On September 24, 2019, the U.S. Department of Labor announced a final rule to make 1.3 million American workers newly eligible for overtime pay.
Effective January 1, 2020, the minimum required salary threshold necessary to maintain exempt status under the executive, administrative and professional exemptions of the Fair Labor Standards Act’s (FLSA) minimum wage and overtime pay requirements has been increased from $455 to $684 (equivalent of $35,568 per year). The new rule allows employers to count a portion of certain bonuses and commissions towards meeting the salary level. This is the first increase since the current rule was updated in 2004.
The total annual compensation requirement for “highly compensated employees” has increased from $100,000 per year to $107,432 per year. The new rule allows employers to use nondiscretionary bonuses and incentive payments (including commissions) paid at least annually to satisfy up to 10% of the standard salary level.
Being compensated on a salary basis is only one factor in determining whether your employees are truly exempt under the FLSA. A detailed analysis of the employee's duties is required to ensure they meet the criteria to qualify for these exemptions.
Contact me for a comprehensive review of your salaried employees to determine if they meet the salary and duties requirements to be exempt under the FLSA.
U.S. Department of Labor (DOL) Announced a Notice of Proposed Rulemaking (NPRM) for Tip Credit Provisions under the Fair Labor Standards Act (FLSA).
The Consolidated Appropriations Act of 2018 (CAA) prohibits employers from keeping employees’ tips. DOL’s proposed rule would allow employers who do not take a tip credit to establish a tip pool to be shared between workers who receive tips and are paid the full minimum wage and employees that do not traditionally receive tips, such as dishwashers and cooks.
The proposed rule would not impact regulations providing that employers who take a tip credit may only have a tip pool among traditionally tipped employees. An employer may take a tip credit toward its minimum wage obligation for tipped employees equal to the difference between the required cash wage (currently $2.13 per hour) and the federal minimum wage.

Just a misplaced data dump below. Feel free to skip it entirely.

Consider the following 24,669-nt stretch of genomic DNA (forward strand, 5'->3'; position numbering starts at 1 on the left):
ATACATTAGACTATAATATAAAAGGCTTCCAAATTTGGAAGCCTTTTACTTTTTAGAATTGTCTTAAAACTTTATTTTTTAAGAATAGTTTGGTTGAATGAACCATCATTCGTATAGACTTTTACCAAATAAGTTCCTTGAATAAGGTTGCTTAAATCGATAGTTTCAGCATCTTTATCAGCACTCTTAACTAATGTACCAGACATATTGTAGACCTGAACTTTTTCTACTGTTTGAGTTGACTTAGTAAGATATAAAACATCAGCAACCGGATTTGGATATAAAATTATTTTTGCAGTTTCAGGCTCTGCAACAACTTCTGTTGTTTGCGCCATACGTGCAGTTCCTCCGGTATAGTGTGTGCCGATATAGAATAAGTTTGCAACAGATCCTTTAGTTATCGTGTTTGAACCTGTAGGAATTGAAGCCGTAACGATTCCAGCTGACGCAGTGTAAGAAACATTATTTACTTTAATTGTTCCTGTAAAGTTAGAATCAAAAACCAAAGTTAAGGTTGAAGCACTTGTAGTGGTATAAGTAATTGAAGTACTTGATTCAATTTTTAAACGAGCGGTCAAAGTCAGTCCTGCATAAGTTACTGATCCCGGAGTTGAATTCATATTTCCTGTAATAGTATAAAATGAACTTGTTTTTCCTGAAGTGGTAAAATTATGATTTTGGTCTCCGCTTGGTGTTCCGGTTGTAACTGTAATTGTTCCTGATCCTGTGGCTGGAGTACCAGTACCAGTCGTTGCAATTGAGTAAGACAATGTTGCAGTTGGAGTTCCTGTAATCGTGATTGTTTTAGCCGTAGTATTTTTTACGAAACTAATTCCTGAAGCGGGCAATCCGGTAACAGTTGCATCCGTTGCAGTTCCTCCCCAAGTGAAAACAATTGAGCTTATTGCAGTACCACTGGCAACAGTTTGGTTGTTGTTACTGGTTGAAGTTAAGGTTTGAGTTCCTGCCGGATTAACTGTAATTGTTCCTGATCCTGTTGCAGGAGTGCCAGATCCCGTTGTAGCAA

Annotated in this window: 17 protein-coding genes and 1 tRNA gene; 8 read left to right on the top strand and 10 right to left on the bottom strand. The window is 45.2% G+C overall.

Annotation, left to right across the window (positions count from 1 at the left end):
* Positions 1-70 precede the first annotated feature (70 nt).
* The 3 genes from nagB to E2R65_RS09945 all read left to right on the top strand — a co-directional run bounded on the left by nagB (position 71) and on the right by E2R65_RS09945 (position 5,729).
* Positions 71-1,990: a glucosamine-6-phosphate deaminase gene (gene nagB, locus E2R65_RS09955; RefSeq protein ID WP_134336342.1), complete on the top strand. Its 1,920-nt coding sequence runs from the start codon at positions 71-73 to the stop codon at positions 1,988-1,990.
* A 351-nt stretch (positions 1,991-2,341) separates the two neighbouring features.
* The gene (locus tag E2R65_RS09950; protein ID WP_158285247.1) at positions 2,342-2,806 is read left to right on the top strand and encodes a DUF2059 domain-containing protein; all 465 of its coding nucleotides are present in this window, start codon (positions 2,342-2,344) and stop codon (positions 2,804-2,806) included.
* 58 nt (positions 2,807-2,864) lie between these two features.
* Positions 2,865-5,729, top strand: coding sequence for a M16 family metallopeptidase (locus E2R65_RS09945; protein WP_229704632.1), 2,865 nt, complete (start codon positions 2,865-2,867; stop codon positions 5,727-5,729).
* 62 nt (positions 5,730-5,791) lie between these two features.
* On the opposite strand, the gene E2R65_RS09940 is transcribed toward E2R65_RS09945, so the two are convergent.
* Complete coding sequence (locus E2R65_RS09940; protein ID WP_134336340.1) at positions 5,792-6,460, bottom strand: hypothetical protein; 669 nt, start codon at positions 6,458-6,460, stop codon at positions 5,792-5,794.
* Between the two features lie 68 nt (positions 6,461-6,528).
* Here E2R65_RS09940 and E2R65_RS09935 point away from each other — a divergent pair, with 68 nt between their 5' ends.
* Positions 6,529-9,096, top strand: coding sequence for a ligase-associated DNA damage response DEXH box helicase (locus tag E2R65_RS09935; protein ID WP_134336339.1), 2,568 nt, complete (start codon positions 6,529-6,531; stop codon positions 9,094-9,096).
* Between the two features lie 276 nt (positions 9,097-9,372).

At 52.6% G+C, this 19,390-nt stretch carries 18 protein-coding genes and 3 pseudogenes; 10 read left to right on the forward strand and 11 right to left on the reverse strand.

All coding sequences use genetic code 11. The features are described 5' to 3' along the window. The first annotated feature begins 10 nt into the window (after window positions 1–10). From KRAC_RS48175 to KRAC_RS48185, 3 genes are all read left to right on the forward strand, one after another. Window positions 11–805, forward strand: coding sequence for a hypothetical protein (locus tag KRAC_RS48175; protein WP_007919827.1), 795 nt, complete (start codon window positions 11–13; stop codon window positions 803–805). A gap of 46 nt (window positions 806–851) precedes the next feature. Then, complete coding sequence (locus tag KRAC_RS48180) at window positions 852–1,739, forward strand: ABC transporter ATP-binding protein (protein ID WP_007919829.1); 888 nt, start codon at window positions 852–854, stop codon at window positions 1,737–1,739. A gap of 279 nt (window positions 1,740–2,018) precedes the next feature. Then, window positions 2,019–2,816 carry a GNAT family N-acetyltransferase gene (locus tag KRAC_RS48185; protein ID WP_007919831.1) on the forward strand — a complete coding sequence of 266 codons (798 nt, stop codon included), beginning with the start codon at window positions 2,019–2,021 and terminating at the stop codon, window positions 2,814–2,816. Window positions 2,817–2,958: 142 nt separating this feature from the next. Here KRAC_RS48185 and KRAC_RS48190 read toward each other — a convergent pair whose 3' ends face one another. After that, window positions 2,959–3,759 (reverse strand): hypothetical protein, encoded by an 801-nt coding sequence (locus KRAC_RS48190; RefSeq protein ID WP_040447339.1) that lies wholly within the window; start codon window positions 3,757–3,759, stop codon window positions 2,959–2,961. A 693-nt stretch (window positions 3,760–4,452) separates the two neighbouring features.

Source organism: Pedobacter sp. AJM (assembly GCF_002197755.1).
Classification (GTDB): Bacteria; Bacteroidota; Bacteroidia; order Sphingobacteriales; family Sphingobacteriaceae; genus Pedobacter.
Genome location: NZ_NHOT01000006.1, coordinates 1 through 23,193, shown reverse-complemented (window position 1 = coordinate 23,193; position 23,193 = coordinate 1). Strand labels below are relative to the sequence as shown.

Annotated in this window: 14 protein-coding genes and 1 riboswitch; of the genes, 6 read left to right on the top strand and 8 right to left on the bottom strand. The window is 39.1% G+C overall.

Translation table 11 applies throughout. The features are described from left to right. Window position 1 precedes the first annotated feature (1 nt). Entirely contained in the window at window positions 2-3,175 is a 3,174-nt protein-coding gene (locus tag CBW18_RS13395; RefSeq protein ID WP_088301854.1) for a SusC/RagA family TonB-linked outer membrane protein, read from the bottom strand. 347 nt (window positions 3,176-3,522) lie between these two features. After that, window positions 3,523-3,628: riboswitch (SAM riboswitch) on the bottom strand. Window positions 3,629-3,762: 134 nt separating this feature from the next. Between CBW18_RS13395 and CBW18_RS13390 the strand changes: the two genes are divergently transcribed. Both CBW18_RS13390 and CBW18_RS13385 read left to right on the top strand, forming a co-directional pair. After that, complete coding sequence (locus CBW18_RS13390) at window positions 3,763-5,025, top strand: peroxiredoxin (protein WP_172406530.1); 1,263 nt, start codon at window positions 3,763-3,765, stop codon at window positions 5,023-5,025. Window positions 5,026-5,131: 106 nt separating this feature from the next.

Additionally, the proposed rule reflects the DOL’s guidance that an employer may take a tip credit for any amount of time an employee in a tipped occupation performs related non-tipped duties with tipped duties. For the employer to use the tip credit, the employee must perform non-tipped duties contemporaneous with, or within a reasonable time immediately before or after, performing the tipped duties. The proposed regulation also addresses which non-tipped duties are related to a tip-producing occupation.
In this NPRM, the DOL proposes to:
• Explicitly prohibit employers, managers, and supervisors from keeping tips received by employees;
• Remove regulatory language imposing restrictions on an employer’s use of tips when the employer does not take a tip credit. This would allow employers that do not take an FLSA tip credit to include a broader group of workers, such as cooks or dishwashers, in a mandatory tip pool.
• Incorporate in the regulations, as provided under the CAA, new civil money penalties, currently not to exceed $1,100, that may be imposed when employers unlawfully keep tips.
• Amend the regulations to reflect recent guidance explaining that an employer may take a tip credit for any amount of time that an employee in a tipped occupation performs related non-tipped duties contemporaneously with his or her tipped duties, or for a reasonable time immediately before or after performing the tipped duties.
• Withdraw the Department’s NPRM, published on December 5, 2017, that proposed changes to tip regulations as that NPRM was superseded by the CAA.
The DOL’s Tip Regulations under the Fair Labor Standards Act NPRM published on October 8, 2019. This NPRM will be available for review and public comment for 60 days. Any interested parties should submit comments on the proposed rule. Comments must be received on or before December 9, 2019. Anyone who submits a comment (including duplicate comments) should understand and expect that the comment, including any personal information provided, will become a matter of public record and will be posted without change to http://www.regulations.gov.
Making a mistake with your tip credit can be costly. Illegal deductions and not ensuring your employees receive enough to cover minimum wage can cause you to lose your tip credit, pay back wages, liquidated damages and civil money penalties. I can help you navigate the complicated, ever-changing regulations to make sure you are in compliance with Federal labor laws. Dawn M. Farias